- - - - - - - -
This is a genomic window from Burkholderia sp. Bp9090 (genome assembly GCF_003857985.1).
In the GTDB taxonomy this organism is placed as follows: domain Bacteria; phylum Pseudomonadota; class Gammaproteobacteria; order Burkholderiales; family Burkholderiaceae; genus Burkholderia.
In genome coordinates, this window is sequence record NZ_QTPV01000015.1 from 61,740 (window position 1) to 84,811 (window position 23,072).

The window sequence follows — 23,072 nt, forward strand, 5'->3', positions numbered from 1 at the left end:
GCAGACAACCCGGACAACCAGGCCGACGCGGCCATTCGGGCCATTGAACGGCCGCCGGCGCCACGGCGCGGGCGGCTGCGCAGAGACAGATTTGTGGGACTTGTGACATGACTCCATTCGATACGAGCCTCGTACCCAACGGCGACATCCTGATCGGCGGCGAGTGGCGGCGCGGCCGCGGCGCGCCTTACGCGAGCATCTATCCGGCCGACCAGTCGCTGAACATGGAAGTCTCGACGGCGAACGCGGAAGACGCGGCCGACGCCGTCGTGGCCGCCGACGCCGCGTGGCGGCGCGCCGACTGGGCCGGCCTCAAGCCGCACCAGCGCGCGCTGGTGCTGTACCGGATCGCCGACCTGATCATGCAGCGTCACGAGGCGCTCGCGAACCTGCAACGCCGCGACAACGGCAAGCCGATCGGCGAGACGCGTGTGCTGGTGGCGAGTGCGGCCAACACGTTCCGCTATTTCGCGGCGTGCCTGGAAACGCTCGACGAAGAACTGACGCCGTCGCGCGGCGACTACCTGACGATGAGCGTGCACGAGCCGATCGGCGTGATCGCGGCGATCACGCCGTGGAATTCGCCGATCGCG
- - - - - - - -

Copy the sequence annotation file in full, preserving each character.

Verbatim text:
This is a genomic window from Burkholderia sp. Bp9090 (genome assembly GCF_003857985.1).
In the GTDB taxonomy this organism is placed as follows: domain Bacteria; phylum Pseudomonadota; class Gammaproteobacteria; order Burkholderiales; family Burkholderiaceae; genus Burkholderia.
In genome coordinates, this window is sequence record NZ_QTPV01000015.1 from 61,740 (window position 1) to 84,811 (window position 23,072).

The window sequence follows — 23,072 nt, forward strand, 5'->3', positions numbered from 1 at the left end:
GCAGACAACCCGGACAACCAGGCCGACGCGGCCATTCGGGCCATTGAACGGCCGCCGGCGCCACGGCGCGGGCGGCTGCGCAGAGACAGATTTGTGGGACTTGTGACATGACTCCATTCGATACGAGCCTCGTACCCAACGGCGACATCCTGATCGGCGGCGAGTGGCGGCGCGGCCGCGGCGCGCCTTACGCGAGCATCTATCCGGCCGACCAGTCGCTGAACATGGAAGTCTCGACGGCGAACGCGGAAGACGCGGCCGACGCCGTCGTGGCCGCCGACGCCGCGTGGCGGCGCGCCGACTGGGCCGGCCTCAAGCCGCACCAGCGCGCGCTGGTGCTGTACCGGATCGCCGACCTGATCATGCAGCGTCACGAGGCGCTCGCGAACCTGCAACGCCGCGACAACGGCAAGCCGATCGGCGAGACGCGTGTGCTGGTGGCGAGTGCGGCCAACACGTTCCGCTATTTCGCGGCGTGCCTGGAAACGCTCGACGAAGAACTGACGCCGTCGCGCGGCGACTACCTGACGATGAGCGTGCACGAGCCGATCGGCGTGATCGCGGCGATCACGCCGTGGAATTCGCCGATCGCG